Ensure that your insulation has no gaps, your exhaust fans are working, and enlisting the help of a contractor to diagnose the issues with the interior wall is one of the only ways to remove ghosting stains permanently.
3. Use a bleach solution
Once you have found the cause and conducted any repairs, you can use a bleach solution, dish soap, or toothpaste solution to remove the dark stains. Ensure that the product you use will not damage the wall or paint.
4. Remove all excess moisture
Again, removing all excess moisture is essential to avoid attracting dirt particles. Use a colorless towel to reduce transfer and pat the area dry to do this. This will also help you achieve a smoother finish after repainting the wall.
5. Use a cleaner to wash the wall several times
You might need to persevere with the cleaning process, especially if the dirt and dander build-up has been left to accumulate for several years. This will come off eventually, but you may need to conduct several cleanings over a few days to achieve the desired outcome.
Can I reduce the chances of ghosting stains on my walls and ceilings?
In short, yes, there are several steps that you can take to reduce the chances of having ghost marks plague your home. However, this involved frequent maintenance and ensuring that you don’t use chemicals or liquids that contribute to the build-up of ghosting on the walls. Here are some ways you can stop ghosting:
Limit your use of candles and combustible liquids
Candles and greasy combustible liquids are one of the leading causes of ghosting stains due to the particulates and vapors released into the air after burning.
Improve your insulation
Improving your attic insulation or having your insulation replaced will help to stop cold spots, air leaks, and air movement from causing ghosting streaks. This also has several benefits, including reducing heat loss in the winter without using too much heat, which causes your energy bills to skyrocket.
Reduce the humidity in your home
Humidity is the cause of several problems within the home, such as dampness and molding. It would help reduce your relative humidity by ensuring that your home is adequately ventilated.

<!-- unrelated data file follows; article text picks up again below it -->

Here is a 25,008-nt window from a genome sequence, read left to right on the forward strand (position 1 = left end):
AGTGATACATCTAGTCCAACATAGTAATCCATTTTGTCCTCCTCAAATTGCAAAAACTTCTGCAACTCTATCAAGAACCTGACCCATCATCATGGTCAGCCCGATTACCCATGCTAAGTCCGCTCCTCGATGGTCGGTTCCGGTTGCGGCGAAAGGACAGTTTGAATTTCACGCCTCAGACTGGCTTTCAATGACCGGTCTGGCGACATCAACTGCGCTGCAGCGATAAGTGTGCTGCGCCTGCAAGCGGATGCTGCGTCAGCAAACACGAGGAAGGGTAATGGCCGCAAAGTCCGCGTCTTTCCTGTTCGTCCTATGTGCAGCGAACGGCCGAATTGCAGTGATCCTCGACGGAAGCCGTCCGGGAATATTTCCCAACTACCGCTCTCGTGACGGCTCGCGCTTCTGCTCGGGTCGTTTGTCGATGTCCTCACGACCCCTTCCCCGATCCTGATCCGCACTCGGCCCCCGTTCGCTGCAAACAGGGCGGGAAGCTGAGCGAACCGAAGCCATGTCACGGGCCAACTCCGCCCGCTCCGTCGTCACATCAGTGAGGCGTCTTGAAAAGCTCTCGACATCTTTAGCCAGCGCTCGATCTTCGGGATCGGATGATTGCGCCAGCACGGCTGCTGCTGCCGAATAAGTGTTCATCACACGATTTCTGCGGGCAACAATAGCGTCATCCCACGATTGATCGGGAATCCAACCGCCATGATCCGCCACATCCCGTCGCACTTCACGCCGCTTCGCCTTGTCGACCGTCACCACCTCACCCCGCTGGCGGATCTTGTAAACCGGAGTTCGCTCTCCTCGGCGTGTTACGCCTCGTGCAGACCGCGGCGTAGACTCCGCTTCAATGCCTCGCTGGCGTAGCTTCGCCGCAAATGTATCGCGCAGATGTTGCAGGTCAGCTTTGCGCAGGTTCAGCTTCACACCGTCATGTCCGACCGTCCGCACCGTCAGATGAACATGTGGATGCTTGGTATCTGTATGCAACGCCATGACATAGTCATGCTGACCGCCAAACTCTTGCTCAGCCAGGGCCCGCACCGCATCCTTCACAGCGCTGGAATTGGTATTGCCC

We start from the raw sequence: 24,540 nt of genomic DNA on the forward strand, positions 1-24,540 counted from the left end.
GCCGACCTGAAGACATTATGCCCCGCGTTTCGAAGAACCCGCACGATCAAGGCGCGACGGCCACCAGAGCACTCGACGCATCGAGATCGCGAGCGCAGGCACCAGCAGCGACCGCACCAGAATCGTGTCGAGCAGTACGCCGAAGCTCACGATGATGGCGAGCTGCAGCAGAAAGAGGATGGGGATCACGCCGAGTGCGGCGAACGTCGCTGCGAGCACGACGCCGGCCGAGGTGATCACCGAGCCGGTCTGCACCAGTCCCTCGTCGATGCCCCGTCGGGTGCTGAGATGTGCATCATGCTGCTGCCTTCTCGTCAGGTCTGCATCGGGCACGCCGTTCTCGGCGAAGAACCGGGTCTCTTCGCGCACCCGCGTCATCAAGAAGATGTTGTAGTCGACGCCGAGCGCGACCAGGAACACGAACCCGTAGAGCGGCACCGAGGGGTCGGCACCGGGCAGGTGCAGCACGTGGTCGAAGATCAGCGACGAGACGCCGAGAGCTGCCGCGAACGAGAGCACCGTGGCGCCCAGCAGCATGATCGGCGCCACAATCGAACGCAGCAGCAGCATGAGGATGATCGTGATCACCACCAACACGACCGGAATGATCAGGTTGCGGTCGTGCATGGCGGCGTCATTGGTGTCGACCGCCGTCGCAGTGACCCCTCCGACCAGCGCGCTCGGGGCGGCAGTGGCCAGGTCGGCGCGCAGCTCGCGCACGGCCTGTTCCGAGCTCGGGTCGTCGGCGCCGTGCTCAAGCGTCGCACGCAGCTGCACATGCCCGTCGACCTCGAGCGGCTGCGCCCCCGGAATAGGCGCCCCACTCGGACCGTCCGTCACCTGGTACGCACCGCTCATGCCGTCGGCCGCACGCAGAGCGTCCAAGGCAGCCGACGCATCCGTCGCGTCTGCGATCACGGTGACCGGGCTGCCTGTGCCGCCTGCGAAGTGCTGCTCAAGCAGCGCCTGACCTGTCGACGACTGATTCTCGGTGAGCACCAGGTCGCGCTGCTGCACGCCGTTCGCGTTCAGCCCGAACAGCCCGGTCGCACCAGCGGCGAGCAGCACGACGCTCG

Use a bathroom extractor fan to get rid of excess moisture when using a shower or bath. Open windows around your home if you live in a damper climate that increases the humidity in your home.
If you don’t live in a colder climate, ensure that there are no leaks, such as roof leaks, that could be contributing to higher humidity in your home. Doing this can also help prevent mold and mildew build-up that can contribute to or exacerbate several respiratory illnesses like asthma.
Reducing the humidity in your home also means taking care of any water damage that could be contributing to condensation in your home.
Don’t smoke inside
Cigarette smoke contains several harmful chemicals that can build up your walls and cause ghosting and yellowed stains. Try to smoke outside if you have to, or ensure that you’re in a properly ventilated area where smoke can escape and not stick to the walls.
Leave big enough gaps between the walls and clothes dryers
As we’ve discussed, ventilation is crucial. Ensuring that condensation doesn’t build up on your walls is essential to reducing the chances of ghosting on your indoor wall or ceiling.
Provide enough space between your clothes dryer and walls when drying inside. This helps to increase ventilation and stops condensation from gathering on the wall and attracting dirt particles.
Here are some other ways to reduce ghosting on walls:
- Remove dirty welcome mats by your front door or on your porch.
- Open your windows and doors frequently.
- Ensure there’s enough ventilation by gas furnaces, friers, and stovetops.
- Frequently measure your indoor humidity.
- Have home inspections of your wall cavity and ventilation systems, and heating systems.
- Limit pet dander if you can.
- Clean your air filtration system of dust particles and dirt.
- Check the water levels in your sump pump to see if this is causing the excess moisture.
To find out more about how you can improve your home, check out Porch’s advice section for tips and tricks on home remodeling and interior design.